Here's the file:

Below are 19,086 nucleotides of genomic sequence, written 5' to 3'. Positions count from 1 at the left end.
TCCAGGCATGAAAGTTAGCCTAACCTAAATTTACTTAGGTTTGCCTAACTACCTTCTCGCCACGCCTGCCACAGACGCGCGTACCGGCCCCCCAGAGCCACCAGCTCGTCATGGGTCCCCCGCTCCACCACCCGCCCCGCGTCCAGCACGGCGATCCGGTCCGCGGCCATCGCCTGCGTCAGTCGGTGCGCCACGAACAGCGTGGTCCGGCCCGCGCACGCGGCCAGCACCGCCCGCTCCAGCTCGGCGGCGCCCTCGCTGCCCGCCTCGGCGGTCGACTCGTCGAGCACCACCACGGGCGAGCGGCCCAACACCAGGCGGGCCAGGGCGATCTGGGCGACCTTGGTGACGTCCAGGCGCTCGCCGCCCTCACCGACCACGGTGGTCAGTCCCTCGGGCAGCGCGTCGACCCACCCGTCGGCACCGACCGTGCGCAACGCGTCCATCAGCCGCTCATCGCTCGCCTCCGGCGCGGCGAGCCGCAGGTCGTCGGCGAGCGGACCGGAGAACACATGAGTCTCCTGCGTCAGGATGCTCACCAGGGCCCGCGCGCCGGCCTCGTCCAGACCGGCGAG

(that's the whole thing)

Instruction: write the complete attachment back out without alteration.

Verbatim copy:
Below are 19,086 nucleotides of genomic sequence, written 5' to 3'. Positions count from 1 at the left end.
TCCAGGCATGAAAGTTAGCCTAACCTAAATTTACTTAGGTTTGCCTAACTACCTTCTCGCCACGCCTGCCACAGACGCGCGTACCGGCCCCCCAGAGCCACCAGCTCGTCATGGGTCCCCCGCTCCACCACCCGCCCCGCGTCCAGCACGGCGATCCGGTCCGCGGCCATCGCCTGCGTCAGTCGGTGCGCCACGAACAGCGTGGTCCGGCCCGCGCACGCGGCCAGCACCGCCCGCTCCAGCTCGGCGGCGCCCTCGCTGCCCGCCTCGGCGGTCGACTCGTCGAGCACCACCACGGGCGAGCGGCCCAACACCAGGCGGGCCAGGGCGATCTGGGCGACCTTGGTGACGTCCAGGCGCTCGCCGCCCTCACCGACCACGGTGGTCAGTCCCTCGGGCAGCGCGTCGACCCACCCGTCGGCACCGACCGTGCGCAACGCGTCCATCAGCCGCTCATCGCTCGCCTCCGGCGCGGCGAGCCGCAGGTCGTCGGCGAGCGGACCGGAGAACACATGAGTCTCCTGCGTCAGGATGCTCACCAGGGCCCGCGCGCCGGCCTCGTCCAGACCGGCGAG